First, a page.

September 8, 2010 by Sarah D.
During summers when I was a kid, my friends and I played a water game called “running through water.” The object of the game was simple: race to see who could get from one end of the pool to the other first—by running, not swimming. (A dramatic lumbering, if we’re aiming for accuracy.) The race was rarely a hang-on-to-the-edge-of-your seat-nail-biter. Instead, we’d slowly push our bodies through the water that seemed to only want to hold us back.
Of course, one can’t swim through a novel—one can’t glide from side to side. As some of my former writing professors taught me, if it feels too easy it probably is. And easy writing rarely makes for good writing.
My novel has been progressing swimmingly. That is, until yesterday when a character of mine—let’s call her Gertie—acted out, began behaving in a way antithetical to what I had initially conceived. She leapt right out of the outline where I had neatly placed her, and she started acting like she had a point to prove, like she wanted to be the star. I tried stuffing Gertie back into her mold, screamed, “You’re ruining my outline, you little twit,” but alas—she wouldn’t budge. Times like these I feel I’m running through water. I can see the finish line— but it’s far away and still out of reach. The moving is slow-going. I’m tired. Just like the game “running through water,” it’s not really all that fun, and at points I stop to question why I’m even playing in the first place.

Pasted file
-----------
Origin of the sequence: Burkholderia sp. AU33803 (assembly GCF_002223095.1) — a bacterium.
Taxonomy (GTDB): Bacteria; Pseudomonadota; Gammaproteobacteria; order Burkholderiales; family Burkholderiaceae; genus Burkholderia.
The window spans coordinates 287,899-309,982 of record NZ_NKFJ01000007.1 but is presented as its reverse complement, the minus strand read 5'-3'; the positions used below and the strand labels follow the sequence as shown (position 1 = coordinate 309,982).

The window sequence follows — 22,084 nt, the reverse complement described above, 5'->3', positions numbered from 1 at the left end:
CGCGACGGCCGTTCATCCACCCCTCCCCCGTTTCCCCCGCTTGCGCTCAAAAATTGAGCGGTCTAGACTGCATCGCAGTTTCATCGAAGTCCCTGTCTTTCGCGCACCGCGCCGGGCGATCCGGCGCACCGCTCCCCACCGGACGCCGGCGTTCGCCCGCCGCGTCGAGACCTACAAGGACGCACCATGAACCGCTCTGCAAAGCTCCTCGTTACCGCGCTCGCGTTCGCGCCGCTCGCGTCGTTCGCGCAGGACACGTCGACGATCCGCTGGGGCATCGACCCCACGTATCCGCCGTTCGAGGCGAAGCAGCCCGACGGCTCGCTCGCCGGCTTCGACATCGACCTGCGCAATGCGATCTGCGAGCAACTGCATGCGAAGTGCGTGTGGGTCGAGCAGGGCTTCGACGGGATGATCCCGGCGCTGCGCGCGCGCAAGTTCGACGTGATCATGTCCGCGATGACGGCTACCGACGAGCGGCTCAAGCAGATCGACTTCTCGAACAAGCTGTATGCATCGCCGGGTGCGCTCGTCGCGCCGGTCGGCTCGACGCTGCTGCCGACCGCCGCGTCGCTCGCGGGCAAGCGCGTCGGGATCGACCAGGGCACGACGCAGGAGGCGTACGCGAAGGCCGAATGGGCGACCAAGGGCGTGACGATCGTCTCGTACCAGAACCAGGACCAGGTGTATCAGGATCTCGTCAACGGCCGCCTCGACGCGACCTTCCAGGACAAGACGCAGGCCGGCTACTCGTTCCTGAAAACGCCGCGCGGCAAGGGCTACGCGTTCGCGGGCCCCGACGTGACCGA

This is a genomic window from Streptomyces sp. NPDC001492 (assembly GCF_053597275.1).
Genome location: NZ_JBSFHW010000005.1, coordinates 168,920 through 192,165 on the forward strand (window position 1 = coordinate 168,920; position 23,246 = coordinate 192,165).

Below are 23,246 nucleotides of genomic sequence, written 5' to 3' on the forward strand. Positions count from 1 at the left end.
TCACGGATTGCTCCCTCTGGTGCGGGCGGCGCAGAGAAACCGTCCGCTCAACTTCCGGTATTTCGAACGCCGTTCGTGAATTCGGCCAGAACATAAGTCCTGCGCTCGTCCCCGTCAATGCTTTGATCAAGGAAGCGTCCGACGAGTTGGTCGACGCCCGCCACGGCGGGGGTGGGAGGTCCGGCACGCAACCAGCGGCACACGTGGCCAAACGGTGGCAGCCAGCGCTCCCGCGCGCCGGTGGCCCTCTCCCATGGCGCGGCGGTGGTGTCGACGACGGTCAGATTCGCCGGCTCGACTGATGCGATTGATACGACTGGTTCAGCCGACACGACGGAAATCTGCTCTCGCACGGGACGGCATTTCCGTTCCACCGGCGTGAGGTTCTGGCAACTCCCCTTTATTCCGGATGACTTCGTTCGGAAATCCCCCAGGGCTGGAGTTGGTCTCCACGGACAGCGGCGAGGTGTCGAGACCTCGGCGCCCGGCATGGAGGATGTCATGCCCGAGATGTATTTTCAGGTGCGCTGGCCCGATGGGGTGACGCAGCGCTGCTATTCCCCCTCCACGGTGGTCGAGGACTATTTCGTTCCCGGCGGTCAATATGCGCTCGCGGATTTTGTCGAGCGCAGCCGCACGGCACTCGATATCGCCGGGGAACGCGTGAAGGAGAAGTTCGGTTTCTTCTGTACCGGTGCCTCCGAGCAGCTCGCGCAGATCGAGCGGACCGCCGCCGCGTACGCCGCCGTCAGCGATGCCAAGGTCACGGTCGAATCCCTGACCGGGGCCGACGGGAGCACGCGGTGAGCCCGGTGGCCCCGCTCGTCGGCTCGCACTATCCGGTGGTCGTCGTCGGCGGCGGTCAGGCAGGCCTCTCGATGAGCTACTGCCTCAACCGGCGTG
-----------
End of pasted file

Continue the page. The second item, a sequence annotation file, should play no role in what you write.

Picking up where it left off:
Here’s why I played “running through water”: I often won. Back then I was *the girl with thick glasses* or, more appropriately, the girl who *did not wear her thick glasses while in the pool*. Being without my specs meant that swimming was an exercise in sheer fuzziness, an exercise in trusting my other senses. I could never fully see that ledge when I was nearing it in the culminating moments of the race—I could only approximate its distance through my blurry vision, could only reach out my hand as I was trudging through the water and wait to feel the rough concrete beneath my pruned fingertips to know I’d made it. In some ways my poor vision gave me the advantage. I wasn’t always so obsessed with the distance of the finish line; I just knew when I reached it.